October 3rd, 2001.

Sleeping soundly.

So it looks like we are days away from the first war of the 21st century. That's the title the media are giving the inevitable military action that America and its allies are about to take in Afghanistan.

It doesn't inspire confidence though does it, I mean calling it the "first" war of the 21st century has more or less resigned us to accept that there will be other wars. That humanity will continue to feel the need to kill each other in the name of peace... It's a chilling thought.

Some three weeks have passed since the terrible events in America on September the 11th. The events of that day will go down in history as one of the foulest acts of terrorism ever. America was attacked in the most outrageous and unimaginable way. Thousands of people were killed, many had time to contemplate their final moments of life, and while those people did whatever it is people in that position do, the rest of the world watched it all unfold live of daytime TV.

I was going to write something a few days later. I wanted to catalog how I felt about the terrible events, but I couldn't. I was not able to formulate anything worth reading. One word would have summed up my feelings. Numb.

America was woken from sleep. The 'land of the free', the 'home of the brave' was more or less brought to its knees by an unseen enemy. No country or group claimed responsibility which seemed to just make it all even more horrible because who were we to be angry at? In the end, we are told that it was the mastermind plan of a terrorist by the name of Osama Bin Laden. The evidence to prove this has been scarce, but even if it wasn't, would that make us feel any better that a terrorist group could pitch the most powerful nation on earth into such mayhem with such far-reaching global effects?

The president started talking of war and retribution. Newspapers and TV news networks starting saying the word war over and over and over again. But this time we are at war with a small group of terrorists who are scattered across the nations of the world, seemingly able to commit the most unthinkable acts without warning. Surely Armies, guns, and missiles cannot apprehend such an enemy?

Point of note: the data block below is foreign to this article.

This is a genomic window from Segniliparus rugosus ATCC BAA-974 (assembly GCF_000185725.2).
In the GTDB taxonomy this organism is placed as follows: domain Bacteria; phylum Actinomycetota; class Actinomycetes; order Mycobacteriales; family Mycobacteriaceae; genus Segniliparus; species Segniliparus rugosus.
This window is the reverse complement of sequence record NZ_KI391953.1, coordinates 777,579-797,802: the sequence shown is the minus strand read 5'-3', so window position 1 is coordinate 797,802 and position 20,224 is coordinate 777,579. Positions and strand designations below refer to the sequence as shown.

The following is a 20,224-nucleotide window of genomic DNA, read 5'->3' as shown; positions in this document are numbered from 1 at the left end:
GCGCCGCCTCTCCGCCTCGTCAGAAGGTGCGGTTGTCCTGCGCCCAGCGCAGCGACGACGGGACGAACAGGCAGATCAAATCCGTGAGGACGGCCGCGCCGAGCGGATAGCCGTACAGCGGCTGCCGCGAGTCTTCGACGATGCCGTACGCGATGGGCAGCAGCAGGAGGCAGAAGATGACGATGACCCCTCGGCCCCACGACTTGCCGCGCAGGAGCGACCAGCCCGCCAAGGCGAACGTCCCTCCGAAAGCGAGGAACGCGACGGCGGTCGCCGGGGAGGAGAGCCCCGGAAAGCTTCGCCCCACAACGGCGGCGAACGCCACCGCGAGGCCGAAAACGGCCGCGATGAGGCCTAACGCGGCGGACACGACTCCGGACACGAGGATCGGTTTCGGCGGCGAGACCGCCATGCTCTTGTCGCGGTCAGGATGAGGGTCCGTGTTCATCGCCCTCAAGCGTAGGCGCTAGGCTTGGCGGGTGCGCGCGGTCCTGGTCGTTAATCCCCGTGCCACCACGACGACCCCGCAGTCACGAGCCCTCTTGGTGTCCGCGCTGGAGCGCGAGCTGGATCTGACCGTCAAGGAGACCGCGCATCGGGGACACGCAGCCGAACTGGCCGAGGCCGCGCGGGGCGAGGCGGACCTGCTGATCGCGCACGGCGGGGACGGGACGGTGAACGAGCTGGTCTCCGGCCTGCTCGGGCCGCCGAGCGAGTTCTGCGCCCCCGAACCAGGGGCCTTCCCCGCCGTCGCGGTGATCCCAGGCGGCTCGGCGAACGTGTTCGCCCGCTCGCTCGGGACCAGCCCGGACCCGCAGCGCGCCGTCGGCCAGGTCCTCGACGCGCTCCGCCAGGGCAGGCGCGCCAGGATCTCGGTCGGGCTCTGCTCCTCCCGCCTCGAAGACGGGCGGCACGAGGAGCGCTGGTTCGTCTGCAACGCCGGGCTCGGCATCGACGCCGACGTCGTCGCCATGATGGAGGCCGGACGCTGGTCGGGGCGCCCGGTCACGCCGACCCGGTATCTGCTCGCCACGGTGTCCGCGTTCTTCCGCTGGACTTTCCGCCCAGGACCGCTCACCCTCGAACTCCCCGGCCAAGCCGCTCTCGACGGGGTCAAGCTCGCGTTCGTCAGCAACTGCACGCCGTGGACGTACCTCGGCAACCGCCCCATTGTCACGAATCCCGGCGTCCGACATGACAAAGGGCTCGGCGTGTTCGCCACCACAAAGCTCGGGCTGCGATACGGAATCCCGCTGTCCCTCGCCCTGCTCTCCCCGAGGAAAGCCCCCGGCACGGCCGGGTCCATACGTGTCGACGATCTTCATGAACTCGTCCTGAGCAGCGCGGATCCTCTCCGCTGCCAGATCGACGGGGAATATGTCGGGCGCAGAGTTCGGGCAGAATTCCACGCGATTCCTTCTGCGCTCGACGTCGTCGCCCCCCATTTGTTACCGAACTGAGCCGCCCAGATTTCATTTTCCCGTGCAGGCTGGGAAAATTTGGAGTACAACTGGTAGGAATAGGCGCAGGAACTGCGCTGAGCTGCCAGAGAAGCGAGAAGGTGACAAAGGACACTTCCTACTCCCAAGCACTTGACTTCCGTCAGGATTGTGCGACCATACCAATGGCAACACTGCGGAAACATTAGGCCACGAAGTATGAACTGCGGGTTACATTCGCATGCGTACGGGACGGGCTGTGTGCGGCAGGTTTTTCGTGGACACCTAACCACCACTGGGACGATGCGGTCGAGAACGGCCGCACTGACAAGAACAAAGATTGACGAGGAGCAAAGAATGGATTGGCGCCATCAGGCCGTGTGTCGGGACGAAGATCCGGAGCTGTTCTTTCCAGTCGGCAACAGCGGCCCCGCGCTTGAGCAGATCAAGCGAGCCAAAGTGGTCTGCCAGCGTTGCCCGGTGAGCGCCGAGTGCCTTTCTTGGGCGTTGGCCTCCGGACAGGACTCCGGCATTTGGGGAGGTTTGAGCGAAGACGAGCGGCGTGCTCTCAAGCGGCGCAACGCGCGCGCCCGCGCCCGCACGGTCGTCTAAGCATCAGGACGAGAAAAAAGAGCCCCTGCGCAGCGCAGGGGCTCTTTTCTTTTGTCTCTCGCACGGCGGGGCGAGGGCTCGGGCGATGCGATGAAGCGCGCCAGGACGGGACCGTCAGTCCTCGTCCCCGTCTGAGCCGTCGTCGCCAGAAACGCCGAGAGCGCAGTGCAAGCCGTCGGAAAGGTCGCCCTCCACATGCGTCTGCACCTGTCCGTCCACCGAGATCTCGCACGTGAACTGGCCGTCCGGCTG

For a while, after the events of Sept 11th, I kept having terrible dreams of landmarks all over the United States, the UK, and Australia being hit by hijacked passenger jets. I kept seeing images of people throwing themselves out of the twin towers of the World Trade Center in New York City because they only had the choice to either leap to their death or wait and burn to death. I kept hearing the phone messages of those people trapped in the burning towers who made calls to family members and loved ones.

But three weeks have passed now. Life has returned to normal, and in a way, that in itself is making me mad. How can life get back to normal? When America was attacked, freedom was attacked. Britain says it stands "shoulder to shoulder" with America and as yet we don't know what that means.

Within what seemed like a horribly short amount of time normality returned. Football matches and car races carried on as before. TV soap operas one again occupy the newspaper column alongside titillating stories of who slept with who and how.

Have we forgotten already? Do we want to forget? Is it just easier to believe this happened in another country and that we are okay where we are? Are we deceiving ourselves?

So as we sit in front of the TV in our heated homes eating our hot dinners, we are told; "war is inevitable". The word is no longer news. They've been saying 'war' for three weeks now. It would seem that the word itself has lost its ability to scare us.

We watch the reports of tension and military action, fleeing refugees, and the loss of civilian life. Then there is a commercial break and we sit there and watch someone tell us that a mobile phone will free our world. It all seems so surreal to me. Perhaps I am being alarmist, but surely there should be more concern about this?

While the armies build up their arsenals of military hardware, the world news networks also build up their arsenals of war equipment, trying to get us, armchair witnesses, ever closer to the action in their battle of viewing figures. Viewing figures that are so important in the battle to win the advertiser, who will want to know that people are watching when they come to sell us a car, soap powder, or mobile phone that will free our world.

What will it take for us to be woken from sleep?